Summer of Soul…a spectular journey into the Revolution that could not be televised PG-13 117min

The summer of 1969 was the turning point of all music with pop, rock and soul dominating the charts. I loved that period that brought, such artists as Stevie Wonder, The Jackson Five and Sly and The Family Stone. That also was the year of Woodstock which gained lots of publicity. Little known, however, was another New York festival of different caliber one hundred miles north that snuck in the back door. That was a six week Harlem cultural fest of music and a celebration of black history.

The concerts were filmed but not seen until now in a riveting, 5-star documentary that opens in limited run theaters and streaming services July 2, 2021. This could be the documentary of the year, but also taking into account movies are slowly starting to resurface. The film opens with a Stevie Wonder drum solo as we’re just used to seeing him on the keyboards. The concerts were held on every Sunday from the end of June concluding on August 24th in Mount Morris Park (now Marcus Garvey park) and was organized by Tony Lawrence and included performances from Sly and The Family Stone, Nina Simone, Mahalia Jackson, Marvis Staples and was a joyfully seductive concert doc full of happiness and rivited memories.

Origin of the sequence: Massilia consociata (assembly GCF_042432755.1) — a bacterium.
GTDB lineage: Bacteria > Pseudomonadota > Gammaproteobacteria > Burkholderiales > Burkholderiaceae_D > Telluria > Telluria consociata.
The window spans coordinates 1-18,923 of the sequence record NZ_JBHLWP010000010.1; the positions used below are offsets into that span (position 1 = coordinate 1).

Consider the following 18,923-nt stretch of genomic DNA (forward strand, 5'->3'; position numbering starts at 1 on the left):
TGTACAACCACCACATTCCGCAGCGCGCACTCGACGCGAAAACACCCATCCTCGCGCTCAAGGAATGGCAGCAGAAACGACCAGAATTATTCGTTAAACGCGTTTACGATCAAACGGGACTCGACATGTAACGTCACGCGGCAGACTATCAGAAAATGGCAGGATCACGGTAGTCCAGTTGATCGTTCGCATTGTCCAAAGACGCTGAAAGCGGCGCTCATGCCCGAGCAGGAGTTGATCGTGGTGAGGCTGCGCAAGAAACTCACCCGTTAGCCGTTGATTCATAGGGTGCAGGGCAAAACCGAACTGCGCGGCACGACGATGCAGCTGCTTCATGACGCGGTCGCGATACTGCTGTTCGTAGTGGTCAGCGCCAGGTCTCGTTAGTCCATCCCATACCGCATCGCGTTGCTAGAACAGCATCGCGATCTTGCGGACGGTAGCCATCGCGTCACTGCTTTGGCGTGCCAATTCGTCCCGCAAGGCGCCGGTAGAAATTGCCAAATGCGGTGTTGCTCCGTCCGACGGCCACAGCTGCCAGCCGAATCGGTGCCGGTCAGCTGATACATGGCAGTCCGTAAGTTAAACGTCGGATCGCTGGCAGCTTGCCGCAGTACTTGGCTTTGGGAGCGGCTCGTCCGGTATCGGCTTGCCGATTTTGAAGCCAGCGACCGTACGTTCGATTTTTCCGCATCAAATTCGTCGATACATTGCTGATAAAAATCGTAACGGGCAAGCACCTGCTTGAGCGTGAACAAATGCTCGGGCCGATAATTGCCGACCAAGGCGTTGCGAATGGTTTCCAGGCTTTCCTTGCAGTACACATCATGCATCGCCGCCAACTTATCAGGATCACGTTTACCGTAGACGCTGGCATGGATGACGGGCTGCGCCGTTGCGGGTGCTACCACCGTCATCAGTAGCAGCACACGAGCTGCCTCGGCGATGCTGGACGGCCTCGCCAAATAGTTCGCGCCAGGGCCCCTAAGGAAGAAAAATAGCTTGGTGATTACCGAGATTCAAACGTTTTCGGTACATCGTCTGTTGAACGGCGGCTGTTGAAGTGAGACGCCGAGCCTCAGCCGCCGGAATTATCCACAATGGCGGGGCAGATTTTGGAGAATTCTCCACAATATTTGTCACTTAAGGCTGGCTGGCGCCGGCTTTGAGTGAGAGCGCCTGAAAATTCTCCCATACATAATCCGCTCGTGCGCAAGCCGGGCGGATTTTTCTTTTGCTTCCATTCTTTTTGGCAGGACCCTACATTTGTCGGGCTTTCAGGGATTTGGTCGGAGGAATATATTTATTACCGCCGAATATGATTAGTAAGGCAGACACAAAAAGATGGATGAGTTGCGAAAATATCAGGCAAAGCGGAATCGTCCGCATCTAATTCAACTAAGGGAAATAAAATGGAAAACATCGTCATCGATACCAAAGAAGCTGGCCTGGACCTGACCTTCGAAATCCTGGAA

One of the highlights was Gladys Knight and the Pips who danced like Fred Astair under the fine calibration of choreographer who had them practicing hours on end until perfected and that it was. The lighting was generously provided by natural sunlight, the best kind of light. All this was made possible by Questlove.

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